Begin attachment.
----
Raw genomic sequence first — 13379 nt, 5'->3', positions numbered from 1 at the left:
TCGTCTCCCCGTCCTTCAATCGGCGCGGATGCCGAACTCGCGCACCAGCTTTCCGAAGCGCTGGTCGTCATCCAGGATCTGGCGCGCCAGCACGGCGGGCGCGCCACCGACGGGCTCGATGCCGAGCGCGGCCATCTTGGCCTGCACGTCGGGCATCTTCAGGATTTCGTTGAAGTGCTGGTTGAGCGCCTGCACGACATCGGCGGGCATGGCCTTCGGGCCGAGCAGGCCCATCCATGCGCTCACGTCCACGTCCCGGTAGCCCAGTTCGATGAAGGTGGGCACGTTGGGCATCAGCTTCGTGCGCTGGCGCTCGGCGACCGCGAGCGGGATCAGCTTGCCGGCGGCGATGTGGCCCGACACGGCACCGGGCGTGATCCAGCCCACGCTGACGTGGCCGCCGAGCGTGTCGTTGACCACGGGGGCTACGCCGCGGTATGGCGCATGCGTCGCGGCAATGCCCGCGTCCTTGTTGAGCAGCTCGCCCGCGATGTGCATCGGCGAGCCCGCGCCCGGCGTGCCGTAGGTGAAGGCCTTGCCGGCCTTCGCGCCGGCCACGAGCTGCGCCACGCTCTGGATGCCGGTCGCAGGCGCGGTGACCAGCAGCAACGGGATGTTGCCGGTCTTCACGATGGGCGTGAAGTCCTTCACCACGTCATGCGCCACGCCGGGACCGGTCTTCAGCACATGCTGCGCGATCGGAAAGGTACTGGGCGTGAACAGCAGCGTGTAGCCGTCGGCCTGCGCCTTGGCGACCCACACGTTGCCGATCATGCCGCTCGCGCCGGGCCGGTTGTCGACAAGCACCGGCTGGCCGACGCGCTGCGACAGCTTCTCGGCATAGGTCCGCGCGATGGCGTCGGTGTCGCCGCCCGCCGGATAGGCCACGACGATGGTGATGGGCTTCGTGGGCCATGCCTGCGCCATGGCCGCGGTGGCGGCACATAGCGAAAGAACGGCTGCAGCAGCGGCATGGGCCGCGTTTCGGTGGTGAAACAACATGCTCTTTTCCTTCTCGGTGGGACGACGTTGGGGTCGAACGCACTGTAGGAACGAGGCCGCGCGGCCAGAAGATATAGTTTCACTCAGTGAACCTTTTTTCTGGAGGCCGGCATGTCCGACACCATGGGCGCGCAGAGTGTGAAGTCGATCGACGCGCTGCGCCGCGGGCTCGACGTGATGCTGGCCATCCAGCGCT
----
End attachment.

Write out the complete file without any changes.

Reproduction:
Raw genomic sequence first — 13379 nt, 5'->3', positions numbered from 1 at the left:
TCGTCTCCCCGTCCTTCAATCGGCGCGGATGCCGAACTCGCGCACCAGCTTTCCGAAGCGCTGGTCGTCATCCAGGATCTGGCGCGCCAGCACGGCGGGCGCGCCACCGACGGGCTCGATGCCGAGCGCGGCCATCTTGGCCTGCACGTCGGGCATCTTCAGGATTTCGTTGAAGTGCTGGTTGAGCGCCTGCACGACATCGGCGGGCATGGCCTTCGGGCCGAGCAGGCCCATCCATGCGCTCACGTCCACGTCCCGGTAGCCCAGTTCGATGAAGGTGGGCACGTTGGGCATCAGCTTCGTGCGCTGGCGCTCGGCGACCGCGAGCGGGATCAGCTTGCCGGCGGCGATGTGGCCCGACACGGCACCGGGCGTGATCCAGCCCACGCTGACGTGGCCGCCGAGCGTGTCGTTGACCACGGGGGCTACGCCGCGGTATGGCGCATGCGTCGCGGCAATGCCCGCGTCCTTGTTGAGCAGCTCGCCCGCGATGTGCATCGGCGAGCCCGCGCCCGGCGTGCCGTAGGTGAAGGCCTTGCCGGCCTTCGCGCCGGCCACGAGCTGCGCCACGCTCTGGATGCCGGTCGCAGGCGCGGTGACCAGCAGCAACGGGATGTTGCCGGTCTTCACGATGGGCGTGAAGTCCTTCACCACGTCATGCGCCACGCCGGGACCGGTCTTCAGCACATGCTGCGCGATCGGAAAGGTACTGGGCGTGAACAGCAGCGTGTAGCCGTCGGCCTGCGCCTTGGCGACCCACACGTTGCCGATCATGCCGCTCGCGCCGGGCCGGTTGTCGACAAGCACCGGCTGGCCGACGCGCTGCGACAGCTTCTCGGCATAGGTCCGCGCGATGGCGTCGGTGTCGCCGCCCGCCGGATAGGCCACGACGATGGTGATGGGCTTCGTGGGCCATGCCTGCGCCATGGCCGCGGTGGCGGCACATAGCGAAAGAACGGCTGCAGCAGCGGCATGGGCCGCGTTTCGGTGGTGAAACAACATGCTCTTTTCCTTCTCGGTGGGACGACGTTGGGGTCGAACGCACTGTAGGAACGAGGCCGCGCGGCCAGAAGATATAGTTTCACTCAGTGAACCTTTTTTCTGGAGGCCGGCATGTCCGACACCATGGGCGCGCAGAGTGTGAAGTCGATCGACGCGCTGCGCCGCGGGCTCGACGTGATGCTGGCCATCCAGCGCT